Okay, here it is.
So me and my merry band of student journos were taken last week to a language centre for a guided tour. The language centre's main aim is to preserve and promote the use of the different dialects amongst aboriginal people.
We're given the guided tour of a new building they're moving into, and I put it in the back of my mind that the fight against fading languages may just be a good story down the track.
So, today I decide that it's down the track and I wander on over to the centre. I ask if it's okay to interview someone about the good fight and I'm taken through to the manager of the centre only for her to say that they didn't wish to cooperate at this time.
Wah? Jah? Bah?
Apparently they're into giving journos guided tours but not into spreading the word. Go figure. So today I'm pretty much left without a story to write and am fuming like a Dickensian chimney.
Oh well, what are you going to do?
Anyhow, it's two days out from the end of my sojourn to Port Hedland and overall I would deem it to be a beneficial experience. I reccomend going out to a remote area for a bit of work experience for any up-and-coming journo.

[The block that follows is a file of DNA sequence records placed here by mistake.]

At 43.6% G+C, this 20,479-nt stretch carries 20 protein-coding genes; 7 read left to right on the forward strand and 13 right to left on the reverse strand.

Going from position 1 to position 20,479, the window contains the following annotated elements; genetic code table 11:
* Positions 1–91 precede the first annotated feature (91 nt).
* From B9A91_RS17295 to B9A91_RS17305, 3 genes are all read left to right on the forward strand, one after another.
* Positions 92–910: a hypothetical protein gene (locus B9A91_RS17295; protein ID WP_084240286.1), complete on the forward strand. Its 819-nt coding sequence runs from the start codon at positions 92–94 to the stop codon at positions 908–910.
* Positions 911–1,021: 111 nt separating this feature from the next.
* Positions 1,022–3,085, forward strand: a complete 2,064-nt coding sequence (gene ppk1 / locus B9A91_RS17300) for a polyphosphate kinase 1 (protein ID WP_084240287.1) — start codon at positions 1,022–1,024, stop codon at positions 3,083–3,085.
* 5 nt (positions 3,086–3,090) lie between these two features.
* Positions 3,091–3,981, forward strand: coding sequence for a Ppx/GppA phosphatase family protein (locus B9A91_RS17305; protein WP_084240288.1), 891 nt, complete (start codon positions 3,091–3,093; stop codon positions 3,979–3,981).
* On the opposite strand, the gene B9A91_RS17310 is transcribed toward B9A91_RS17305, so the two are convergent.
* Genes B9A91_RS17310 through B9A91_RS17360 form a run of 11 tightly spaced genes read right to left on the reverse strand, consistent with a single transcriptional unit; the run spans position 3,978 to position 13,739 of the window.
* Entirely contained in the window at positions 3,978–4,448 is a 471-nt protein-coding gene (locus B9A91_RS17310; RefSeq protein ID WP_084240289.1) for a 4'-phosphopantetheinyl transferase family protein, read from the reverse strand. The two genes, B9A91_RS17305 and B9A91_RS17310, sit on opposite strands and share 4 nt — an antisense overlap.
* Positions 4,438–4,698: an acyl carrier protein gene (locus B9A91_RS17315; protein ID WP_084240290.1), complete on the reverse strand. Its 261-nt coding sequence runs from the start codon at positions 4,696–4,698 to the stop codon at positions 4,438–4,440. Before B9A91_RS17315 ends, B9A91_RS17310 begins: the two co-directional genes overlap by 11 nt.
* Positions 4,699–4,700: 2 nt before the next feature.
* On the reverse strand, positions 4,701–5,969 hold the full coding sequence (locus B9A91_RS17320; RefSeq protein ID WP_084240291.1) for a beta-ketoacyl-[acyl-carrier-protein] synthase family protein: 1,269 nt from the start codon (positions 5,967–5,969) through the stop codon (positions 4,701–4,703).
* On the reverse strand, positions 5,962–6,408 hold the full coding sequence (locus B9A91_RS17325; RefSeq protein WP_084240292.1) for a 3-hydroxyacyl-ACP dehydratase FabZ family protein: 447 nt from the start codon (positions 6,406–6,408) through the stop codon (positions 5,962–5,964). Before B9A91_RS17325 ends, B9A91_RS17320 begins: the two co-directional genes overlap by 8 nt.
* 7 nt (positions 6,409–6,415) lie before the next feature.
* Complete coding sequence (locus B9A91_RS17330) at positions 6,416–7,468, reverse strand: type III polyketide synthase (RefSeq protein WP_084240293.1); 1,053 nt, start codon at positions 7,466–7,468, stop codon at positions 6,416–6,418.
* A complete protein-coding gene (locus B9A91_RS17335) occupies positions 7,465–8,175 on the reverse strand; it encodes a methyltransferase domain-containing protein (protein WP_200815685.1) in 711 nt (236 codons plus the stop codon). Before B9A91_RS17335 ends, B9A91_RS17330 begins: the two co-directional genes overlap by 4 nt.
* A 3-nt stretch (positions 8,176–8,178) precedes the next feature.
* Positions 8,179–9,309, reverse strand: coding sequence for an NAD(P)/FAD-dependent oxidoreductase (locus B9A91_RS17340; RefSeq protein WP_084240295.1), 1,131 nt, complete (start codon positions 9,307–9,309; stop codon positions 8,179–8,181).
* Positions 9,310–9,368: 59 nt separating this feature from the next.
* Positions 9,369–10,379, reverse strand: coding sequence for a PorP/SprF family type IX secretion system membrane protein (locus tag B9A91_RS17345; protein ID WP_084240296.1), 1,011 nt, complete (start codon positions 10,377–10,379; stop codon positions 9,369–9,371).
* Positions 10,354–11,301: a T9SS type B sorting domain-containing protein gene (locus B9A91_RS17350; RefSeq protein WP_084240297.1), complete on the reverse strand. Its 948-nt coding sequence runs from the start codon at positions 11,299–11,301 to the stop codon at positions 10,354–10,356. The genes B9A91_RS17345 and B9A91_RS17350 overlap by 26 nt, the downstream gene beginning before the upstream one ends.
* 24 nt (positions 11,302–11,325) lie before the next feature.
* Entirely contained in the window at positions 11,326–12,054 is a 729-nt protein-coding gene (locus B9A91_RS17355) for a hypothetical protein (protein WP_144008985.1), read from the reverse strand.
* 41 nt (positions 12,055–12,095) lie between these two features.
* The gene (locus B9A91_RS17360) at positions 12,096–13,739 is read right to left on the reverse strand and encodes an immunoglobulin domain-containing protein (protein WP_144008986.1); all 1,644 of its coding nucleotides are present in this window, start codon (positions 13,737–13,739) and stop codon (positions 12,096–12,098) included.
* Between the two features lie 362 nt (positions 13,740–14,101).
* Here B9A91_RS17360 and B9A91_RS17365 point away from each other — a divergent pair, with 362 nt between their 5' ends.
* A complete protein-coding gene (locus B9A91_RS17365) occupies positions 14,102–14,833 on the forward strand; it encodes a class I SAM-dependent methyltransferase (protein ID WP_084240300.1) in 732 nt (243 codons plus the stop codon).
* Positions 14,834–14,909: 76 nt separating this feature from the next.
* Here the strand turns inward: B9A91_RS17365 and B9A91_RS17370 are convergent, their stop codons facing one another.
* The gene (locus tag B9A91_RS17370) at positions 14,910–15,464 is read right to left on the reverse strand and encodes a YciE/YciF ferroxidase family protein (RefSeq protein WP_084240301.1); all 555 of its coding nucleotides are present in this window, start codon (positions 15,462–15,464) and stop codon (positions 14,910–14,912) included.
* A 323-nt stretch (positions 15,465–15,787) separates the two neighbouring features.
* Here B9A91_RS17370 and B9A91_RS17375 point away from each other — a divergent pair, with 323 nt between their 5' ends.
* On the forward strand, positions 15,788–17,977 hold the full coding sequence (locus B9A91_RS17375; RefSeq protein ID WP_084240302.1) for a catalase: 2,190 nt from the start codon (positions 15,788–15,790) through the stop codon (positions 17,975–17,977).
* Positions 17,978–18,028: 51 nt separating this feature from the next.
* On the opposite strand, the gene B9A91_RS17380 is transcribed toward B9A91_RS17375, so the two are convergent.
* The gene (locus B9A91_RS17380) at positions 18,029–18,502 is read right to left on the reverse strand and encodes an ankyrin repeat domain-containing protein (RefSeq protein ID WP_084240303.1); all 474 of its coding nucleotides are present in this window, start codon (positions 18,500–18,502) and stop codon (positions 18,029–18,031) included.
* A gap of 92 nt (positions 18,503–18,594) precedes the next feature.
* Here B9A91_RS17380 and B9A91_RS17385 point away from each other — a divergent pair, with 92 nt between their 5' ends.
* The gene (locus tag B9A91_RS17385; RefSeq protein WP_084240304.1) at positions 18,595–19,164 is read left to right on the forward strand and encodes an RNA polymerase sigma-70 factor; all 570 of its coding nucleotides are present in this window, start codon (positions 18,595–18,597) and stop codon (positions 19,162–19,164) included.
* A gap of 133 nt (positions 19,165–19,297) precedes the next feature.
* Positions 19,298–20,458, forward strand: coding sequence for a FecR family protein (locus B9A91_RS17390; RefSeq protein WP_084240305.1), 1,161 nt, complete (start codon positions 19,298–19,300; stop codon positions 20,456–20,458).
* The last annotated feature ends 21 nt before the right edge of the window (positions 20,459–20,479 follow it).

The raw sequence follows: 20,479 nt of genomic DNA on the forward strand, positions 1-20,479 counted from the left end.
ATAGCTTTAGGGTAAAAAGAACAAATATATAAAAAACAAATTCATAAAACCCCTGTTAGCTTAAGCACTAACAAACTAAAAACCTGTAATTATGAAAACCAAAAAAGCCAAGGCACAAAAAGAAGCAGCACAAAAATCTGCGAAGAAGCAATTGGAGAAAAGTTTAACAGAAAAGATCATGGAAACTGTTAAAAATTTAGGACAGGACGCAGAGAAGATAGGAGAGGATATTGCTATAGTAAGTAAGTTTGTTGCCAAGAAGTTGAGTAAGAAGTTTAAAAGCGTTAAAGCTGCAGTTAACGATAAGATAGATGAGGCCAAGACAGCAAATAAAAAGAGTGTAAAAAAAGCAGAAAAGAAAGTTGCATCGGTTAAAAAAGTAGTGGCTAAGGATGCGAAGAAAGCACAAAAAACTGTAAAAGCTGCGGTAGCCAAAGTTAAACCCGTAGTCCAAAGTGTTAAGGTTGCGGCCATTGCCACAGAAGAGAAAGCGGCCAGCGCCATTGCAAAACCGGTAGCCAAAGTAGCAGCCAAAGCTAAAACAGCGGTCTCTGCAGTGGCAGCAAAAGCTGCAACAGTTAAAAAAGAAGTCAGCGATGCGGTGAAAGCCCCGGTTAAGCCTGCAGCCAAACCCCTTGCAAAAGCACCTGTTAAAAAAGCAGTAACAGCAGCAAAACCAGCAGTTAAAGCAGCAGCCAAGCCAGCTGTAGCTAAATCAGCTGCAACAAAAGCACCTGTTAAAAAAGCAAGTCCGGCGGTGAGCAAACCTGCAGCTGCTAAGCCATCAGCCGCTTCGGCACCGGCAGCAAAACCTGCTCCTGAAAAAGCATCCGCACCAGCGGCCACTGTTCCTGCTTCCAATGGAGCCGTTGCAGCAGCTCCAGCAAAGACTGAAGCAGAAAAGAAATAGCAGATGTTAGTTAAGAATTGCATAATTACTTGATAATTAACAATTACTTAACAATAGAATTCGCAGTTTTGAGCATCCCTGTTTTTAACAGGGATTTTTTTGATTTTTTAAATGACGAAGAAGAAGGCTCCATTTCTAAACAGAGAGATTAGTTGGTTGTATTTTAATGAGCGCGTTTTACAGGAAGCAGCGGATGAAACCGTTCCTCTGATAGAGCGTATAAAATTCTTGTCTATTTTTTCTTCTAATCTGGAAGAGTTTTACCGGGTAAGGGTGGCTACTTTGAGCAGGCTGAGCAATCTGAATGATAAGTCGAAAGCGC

So rarely do you get the opportunity to work in that sort of environment, and at the end of the day you manage to get a few bylines for your portfolio. Speaking of bylines...
That SMS story I wrote about a month and a half ago finally made it onto the pages of The West Australian. Of course there's been a whole song and dance in my own family about wee Jimmy getting his first byline in a masthead but now that I have one in there, I can't say I'm all that fussed by it.
It's odd, as a green journo I should be proud as punch to get my name in a masthead (with a full page no less) but I'm not jumping up and down.
Perhaps subconciously I see it not as the end goal of student journalism but as the first steps on the path of professional journalism. Despite the enormity of the occasion, I'm not overwhelmed by it and I'm certainly not stopping people in the street and yelling "I'M IN THE WEST" in an attempt to start a broad musical number.
More on this introspection as it comes to light.
'Till next time